Thank you for sharing some helpful tips, allowing yourself a break and being disciplined with that is so important. How do you balance work and in general family life?

“Both my husband and I have been working full-time all the time. Something that helped us is that we share everything, both taking care of the children and the other responsibilities around the home.

Also, take help from family/friends when you need it.

It’s certainly hard to get the balance. You can’t do everything at the same time, so you need to find a focus, especially when the children are younger.

Now my kids are 10 and soon to be 13, they’re getting older which means I get a lot more free time than what I had before.

Try to get the best balance that you can specify to your circumstances, set the right expectations of yourself. Remember, everybody does it in different ways, there is no winning formula.

Finding the balance is so much easier if you find a job that you enjoy as it will give you energy.

A struggle for me is to keep energy left for my family and not to use it all at work. Because, when it’s fun at work, you kind of go full speed and then you realise when you’re going home or end your workday “oh, I don’t have that much energy left.” So that’s something I worked on — How can I get some breaks during the day? So I have energy left as well for my family.

Find what a good break is for you, it could be only for a few minutes, it could be talking to a friend, having a food break. Just do something that will shift your mindset and focus.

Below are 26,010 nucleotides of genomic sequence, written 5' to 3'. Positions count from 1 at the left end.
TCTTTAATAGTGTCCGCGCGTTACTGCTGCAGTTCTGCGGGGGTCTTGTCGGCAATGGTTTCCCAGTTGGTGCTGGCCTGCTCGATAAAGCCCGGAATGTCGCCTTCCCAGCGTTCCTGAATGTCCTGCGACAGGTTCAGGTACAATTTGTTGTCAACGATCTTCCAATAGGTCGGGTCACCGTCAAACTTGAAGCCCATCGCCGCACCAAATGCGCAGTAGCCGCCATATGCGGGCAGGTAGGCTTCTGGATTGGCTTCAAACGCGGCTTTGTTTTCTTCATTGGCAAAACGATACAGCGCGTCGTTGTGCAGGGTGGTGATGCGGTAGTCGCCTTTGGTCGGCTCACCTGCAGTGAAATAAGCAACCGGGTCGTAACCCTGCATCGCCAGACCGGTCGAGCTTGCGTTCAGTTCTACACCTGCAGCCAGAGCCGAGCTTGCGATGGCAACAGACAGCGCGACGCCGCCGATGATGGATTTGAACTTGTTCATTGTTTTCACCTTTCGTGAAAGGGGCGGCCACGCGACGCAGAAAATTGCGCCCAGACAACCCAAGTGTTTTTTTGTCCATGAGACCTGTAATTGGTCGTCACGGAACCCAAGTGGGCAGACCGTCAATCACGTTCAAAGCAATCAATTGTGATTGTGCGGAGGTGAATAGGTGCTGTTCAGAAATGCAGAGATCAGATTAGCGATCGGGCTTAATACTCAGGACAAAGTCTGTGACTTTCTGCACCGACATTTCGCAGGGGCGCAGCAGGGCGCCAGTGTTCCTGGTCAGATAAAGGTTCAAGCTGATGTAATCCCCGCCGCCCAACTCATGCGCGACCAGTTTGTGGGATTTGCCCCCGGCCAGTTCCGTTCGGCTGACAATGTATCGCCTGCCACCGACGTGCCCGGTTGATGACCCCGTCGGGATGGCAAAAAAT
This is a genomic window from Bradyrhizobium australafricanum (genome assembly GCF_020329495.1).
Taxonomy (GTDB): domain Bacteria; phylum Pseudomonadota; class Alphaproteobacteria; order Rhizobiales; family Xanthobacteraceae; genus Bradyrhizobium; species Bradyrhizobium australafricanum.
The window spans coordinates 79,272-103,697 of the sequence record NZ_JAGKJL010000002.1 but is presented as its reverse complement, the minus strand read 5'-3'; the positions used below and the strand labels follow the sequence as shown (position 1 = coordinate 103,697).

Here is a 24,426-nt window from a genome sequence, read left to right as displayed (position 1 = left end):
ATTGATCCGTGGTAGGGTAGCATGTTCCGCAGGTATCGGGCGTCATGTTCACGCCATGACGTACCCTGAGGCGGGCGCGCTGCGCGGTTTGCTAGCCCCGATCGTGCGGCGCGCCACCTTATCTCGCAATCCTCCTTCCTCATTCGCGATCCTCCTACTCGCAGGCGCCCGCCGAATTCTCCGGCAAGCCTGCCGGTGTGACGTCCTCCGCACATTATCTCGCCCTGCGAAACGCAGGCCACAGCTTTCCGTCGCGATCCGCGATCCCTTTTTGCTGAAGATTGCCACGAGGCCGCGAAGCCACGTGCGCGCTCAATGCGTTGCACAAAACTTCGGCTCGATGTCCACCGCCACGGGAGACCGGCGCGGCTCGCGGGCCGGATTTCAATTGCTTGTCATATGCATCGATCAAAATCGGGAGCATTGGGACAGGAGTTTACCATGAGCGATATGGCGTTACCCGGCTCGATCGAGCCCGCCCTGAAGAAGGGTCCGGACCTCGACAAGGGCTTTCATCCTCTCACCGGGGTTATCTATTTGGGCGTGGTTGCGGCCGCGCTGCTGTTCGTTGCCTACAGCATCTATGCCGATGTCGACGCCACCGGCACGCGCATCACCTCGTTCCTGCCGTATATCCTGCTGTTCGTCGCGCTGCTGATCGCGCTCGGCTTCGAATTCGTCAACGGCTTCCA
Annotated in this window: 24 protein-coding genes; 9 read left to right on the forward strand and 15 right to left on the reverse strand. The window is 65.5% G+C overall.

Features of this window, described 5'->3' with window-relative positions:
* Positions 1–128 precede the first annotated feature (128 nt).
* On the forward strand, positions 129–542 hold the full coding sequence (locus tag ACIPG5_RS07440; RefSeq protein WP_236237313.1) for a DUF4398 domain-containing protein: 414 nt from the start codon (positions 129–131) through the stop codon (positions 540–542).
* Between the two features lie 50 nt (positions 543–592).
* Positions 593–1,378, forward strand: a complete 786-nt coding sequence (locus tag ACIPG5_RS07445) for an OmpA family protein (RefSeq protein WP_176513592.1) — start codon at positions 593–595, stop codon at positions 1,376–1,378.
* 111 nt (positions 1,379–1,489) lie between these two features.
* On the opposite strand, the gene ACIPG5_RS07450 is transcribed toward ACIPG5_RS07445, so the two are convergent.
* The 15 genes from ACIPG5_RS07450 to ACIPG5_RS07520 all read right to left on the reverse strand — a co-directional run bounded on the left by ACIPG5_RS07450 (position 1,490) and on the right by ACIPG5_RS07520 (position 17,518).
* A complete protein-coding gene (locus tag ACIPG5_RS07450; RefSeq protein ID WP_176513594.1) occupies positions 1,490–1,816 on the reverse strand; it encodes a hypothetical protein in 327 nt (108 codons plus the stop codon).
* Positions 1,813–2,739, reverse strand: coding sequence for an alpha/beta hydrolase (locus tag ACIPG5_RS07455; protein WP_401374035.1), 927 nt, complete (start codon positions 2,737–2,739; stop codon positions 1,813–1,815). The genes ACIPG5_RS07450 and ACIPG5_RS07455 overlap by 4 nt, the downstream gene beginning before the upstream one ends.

Especially now with working from home, I find that I get quite tired looking at the screen all of the time, especially when you have workshops/conference calls with several people. It can take a lot of energy. It’s so important to give yourself some breaks from the video, do a walk and talk for example!”

What are your tactics for dealing with adversity? How do you get through a tough day at work?

“Of course, there are tough days — I always try to talk to people and take help. I tell myself “Just take one thing at a time and I will get through it.” Have the belief that the next day things will get better and easier for you.”

Thank you for sharing that, it’s important to remember that not every day is perfect, we all have our struggles and that’s ok.

How we like to round off Part 1 of our Q&A is by uncovering a fun fact about you and some hobbies that you are into…

“Not an easy question! I lived in Ireland for 2 years, but that was nearly 20 years ago now, so I’m not going to say how old I am :’)

I enjoy running, yoga, horse riding and being with my family and friends.

I also really enjoy singing; we actually have a choir at our company so we can sing together. But of course, now with the pandemic, we haven’t been able to do this for over 6 months. But before this, it was super fun to meet up and sing together once a week.

We talked about culture earlier and this is something that I think is so important, letting people at work meet each other in different ways.”

Johanna, it’s been an absolute pleasure speaking with you, thank you for sharing your story! I look forward to tuning in next week where we will discuss all things diversity, inclusion and explore ideas on what more we can do to attract and appeal to women in tech. ✨

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Are you a woman in the technology field too? How has your experience been similar or different? Do you have any questions for women in the technology industry? Would you like to get involved in this initiative? I would love to hear from you, please contact me on

By Ellie King - Principal Talent Partner - Data / AI - Nordics